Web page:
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She Could Be the First Native American Woman in Congress. But This Single Mother Says She’s ‘Not Exceptional’

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After her primary victory in New Mexico on Tuesday, Deb Haaland is on a path to become the first Native American woman ever to serve in Congress — a step more than 200 years in the making.

“It’s not that we haven’t tried,” Haaland, a Democratic candidate and member of the Laguna Pueblo tribe, told TIME. “It’s not that native women haven’t tried. Ada Deer tried. Kalyn Free tried. Denise Juneau tried a couple years ago.”

All three women lost their respective election bids — in Wisconsin in 1992, Oklahoma in 2004 and Montana in 2016.

There are currently only two Native American members of Congress, Oklahoma Rep. Tom Cole and Oklahoma Rep. Markwayne Mullin, both Republicans. Haaland’s primary victory in New Mexico’s solidly Democratic First Congressional District on Tuesday was praised by many as a historic step forward in a state where more than 10% of the population is Native American.

“When I was 11, my godmother, Ada Deer, became one of the first Native American women to win a Congressional primary. She narrowly lost the general,” Ben Wikler, Washington director of the liberal political group MoveOn.org, said in a tweet on Tuesday. “There’s still never been a Native American congresswoman. Tonight, Deb Haaland won her primary—and is on track to make history.”

Haaland, a single mother who put herself through college and law school, was a volunteer for President Barack Obama’s 2008 campaign and became the head of New Mexico’s Democratic Party in 2015. She said she wants to restore funding that has been cut from American Indian programs. Members of Native American tribes have criticized cuts to child welfare, social services and education programs and argued that such cuts neglect U.S. trust responsibilities to federally recognized tribes.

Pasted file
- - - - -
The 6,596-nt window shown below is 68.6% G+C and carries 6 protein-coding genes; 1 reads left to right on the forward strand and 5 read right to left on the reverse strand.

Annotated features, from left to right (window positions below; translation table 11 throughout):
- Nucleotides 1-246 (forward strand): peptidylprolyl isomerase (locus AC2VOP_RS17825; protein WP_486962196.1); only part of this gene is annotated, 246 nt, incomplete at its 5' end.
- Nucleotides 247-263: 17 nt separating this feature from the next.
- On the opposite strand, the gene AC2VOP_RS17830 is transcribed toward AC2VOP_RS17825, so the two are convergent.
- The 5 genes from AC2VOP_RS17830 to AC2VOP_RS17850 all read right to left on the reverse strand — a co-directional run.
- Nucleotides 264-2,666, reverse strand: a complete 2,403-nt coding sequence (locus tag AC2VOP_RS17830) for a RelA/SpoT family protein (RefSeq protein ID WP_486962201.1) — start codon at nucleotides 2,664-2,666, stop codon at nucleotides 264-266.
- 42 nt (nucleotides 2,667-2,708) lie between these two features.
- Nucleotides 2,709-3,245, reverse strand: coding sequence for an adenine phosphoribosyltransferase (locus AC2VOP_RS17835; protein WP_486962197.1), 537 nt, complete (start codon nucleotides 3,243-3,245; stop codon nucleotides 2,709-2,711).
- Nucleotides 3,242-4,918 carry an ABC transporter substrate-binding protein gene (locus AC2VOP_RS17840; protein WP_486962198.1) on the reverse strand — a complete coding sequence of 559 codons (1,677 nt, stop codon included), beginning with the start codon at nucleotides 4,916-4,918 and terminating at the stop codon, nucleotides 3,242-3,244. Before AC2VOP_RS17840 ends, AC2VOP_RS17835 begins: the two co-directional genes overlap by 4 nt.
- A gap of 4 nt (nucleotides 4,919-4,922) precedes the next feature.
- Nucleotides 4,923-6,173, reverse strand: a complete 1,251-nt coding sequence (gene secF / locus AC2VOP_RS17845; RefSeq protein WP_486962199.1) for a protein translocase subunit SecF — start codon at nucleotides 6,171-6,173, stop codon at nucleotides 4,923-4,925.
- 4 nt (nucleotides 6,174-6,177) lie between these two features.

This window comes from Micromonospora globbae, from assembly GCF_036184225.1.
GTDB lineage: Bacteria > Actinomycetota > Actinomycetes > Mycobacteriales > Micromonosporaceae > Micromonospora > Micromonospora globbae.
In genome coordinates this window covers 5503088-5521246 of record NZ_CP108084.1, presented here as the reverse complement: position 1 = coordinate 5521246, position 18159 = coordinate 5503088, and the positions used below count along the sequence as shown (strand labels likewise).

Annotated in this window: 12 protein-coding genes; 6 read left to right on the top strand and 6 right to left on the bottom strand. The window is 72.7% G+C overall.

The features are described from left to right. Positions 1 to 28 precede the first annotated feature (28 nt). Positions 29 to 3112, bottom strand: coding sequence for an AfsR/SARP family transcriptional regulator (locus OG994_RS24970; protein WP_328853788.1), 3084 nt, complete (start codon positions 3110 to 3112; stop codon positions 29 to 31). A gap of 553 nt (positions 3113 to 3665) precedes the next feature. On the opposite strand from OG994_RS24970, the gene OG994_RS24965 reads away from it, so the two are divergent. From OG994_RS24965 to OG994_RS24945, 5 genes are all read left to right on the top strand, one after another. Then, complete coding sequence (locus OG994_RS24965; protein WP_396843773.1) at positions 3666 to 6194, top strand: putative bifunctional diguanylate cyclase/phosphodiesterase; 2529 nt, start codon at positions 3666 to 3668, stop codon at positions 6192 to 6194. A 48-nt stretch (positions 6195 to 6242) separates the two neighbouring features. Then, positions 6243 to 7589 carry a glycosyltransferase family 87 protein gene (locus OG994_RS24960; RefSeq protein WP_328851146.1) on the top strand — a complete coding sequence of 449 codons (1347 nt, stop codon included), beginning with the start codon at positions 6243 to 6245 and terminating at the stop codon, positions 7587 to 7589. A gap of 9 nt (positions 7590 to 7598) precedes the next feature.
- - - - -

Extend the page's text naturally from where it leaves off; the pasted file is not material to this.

“I’m not under the belief that I can represent any tribe or even my own tribe, but what I can do is make a seat at the table available to tribal leaders to speak from their own voice,” Haaland, 57, told TIME. “We have a government-to-government relationship with tribes, and they should have that opportunity to weigh in on important decisions that affect them.”

If elected in November, she plans to focus on environmental regulations to combat climate change, preserve public lands and fight for affordable health care.

“I’ve had to struggle like a lot of folks. I’m still paying for student loans. I’m a single mom. I know what it’s like to have to put back food at the checkout line because you don’t have enough money and those kinds of things. I think it’s important that we have different perspectives. We need more diversity in Congress,” she said. “I really think that we do need more people who know what it’s like to struggle.”

In November general election, she will face off against Republican candidate Janice Arnold-Jones, a former state representative

“I’m not exceptional. I didn’t grow up with privilege,” Haaland said. “I almost feel like my winning is a shoutout to democracy everywhere.”

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Write to Katie Reilly at Katie.Reilly@time.com